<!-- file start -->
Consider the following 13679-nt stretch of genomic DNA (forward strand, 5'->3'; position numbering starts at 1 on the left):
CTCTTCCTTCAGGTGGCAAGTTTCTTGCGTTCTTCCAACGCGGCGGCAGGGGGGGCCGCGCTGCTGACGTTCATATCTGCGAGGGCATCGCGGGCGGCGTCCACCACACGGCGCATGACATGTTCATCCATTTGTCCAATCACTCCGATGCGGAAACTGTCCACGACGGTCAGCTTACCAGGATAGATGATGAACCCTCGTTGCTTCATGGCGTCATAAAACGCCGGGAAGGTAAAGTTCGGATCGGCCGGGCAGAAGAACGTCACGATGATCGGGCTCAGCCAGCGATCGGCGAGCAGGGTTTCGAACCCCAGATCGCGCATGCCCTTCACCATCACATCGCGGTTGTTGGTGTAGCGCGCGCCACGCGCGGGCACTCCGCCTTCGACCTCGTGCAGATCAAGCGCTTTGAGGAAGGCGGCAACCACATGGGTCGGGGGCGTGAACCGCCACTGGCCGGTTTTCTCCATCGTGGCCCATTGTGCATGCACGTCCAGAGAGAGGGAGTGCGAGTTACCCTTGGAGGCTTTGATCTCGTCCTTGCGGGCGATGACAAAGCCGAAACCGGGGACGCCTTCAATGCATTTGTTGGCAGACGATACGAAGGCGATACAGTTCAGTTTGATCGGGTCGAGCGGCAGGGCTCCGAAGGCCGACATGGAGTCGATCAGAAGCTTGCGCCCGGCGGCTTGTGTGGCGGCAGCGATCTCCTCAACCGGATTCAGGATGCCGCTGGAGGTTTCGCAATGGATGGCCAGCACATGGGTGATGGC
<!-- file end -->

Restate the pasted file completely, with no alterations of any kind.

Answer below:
Consider the following 13679-nt stretch of genomic DNA (forward strand, 5'->3'; position numbering starts at 1 on the left):
CTCTTCCTTCAGGTGGCAAGTTTCTTGCGTTCTTCCAACGCGGCGGCAGGGGGGGCCGCGCTGCTGACGTTCATATCTGCGAGGGCATCGCGGGCGGCGTCCACCACACGGCGCATGACATGTTCATCCATTTGTCCAATCACTCCGATGCGGAAACTGTCCACGACGGTCAGCTTACCAGGATAGATGATGAACCCTCGTTGCTTCATGGCGTCATAAAACGCCGGGAAGGTAAAGTTCGGATCGGCCGGGCAGAAGAACGTCACGATGATCGGGCTCAGCCAGCGATCGGCGAGCAGGGTTTCGAACCCCAGATCGCGCATGCCCTTCACCATCACATCGCGGTTGTTGGTGTAGCGCGCGCCACGCGCGGGCACTCCGCCTTCGACCTCGTGCAGATCAAGCGCTTTGAGGAAGGCGGCAACCACATGGGTCGGGGGCGTGAACCGCCACTGGCCGGTTTTCTCCATCGTGGCCCATTGTGCATGCACGTCCAGAGAGAGGGAGTGCGAGTTACCCTTGGAGGCTTTGATCTCGTCCTTGCGGGCGATGACAAAGCCGAAACCGGGGACGCCTTCAATGCATTTGTTGGCAGACGATACGAAGGCGATACAGTTCAGTTTGATCGGGTCGAGCGGCAGGGCTCCGAAGGCCGACATGGAGTCGATCAGAAGCTTGCGCCCGGCGGCTTGTGTGGCGGCAGCGATCTCCTCAACCGGATTCAGGATGCCGCTGGAGGTTTCGCAATGGATGGCCAGCACATGGGTGATGGC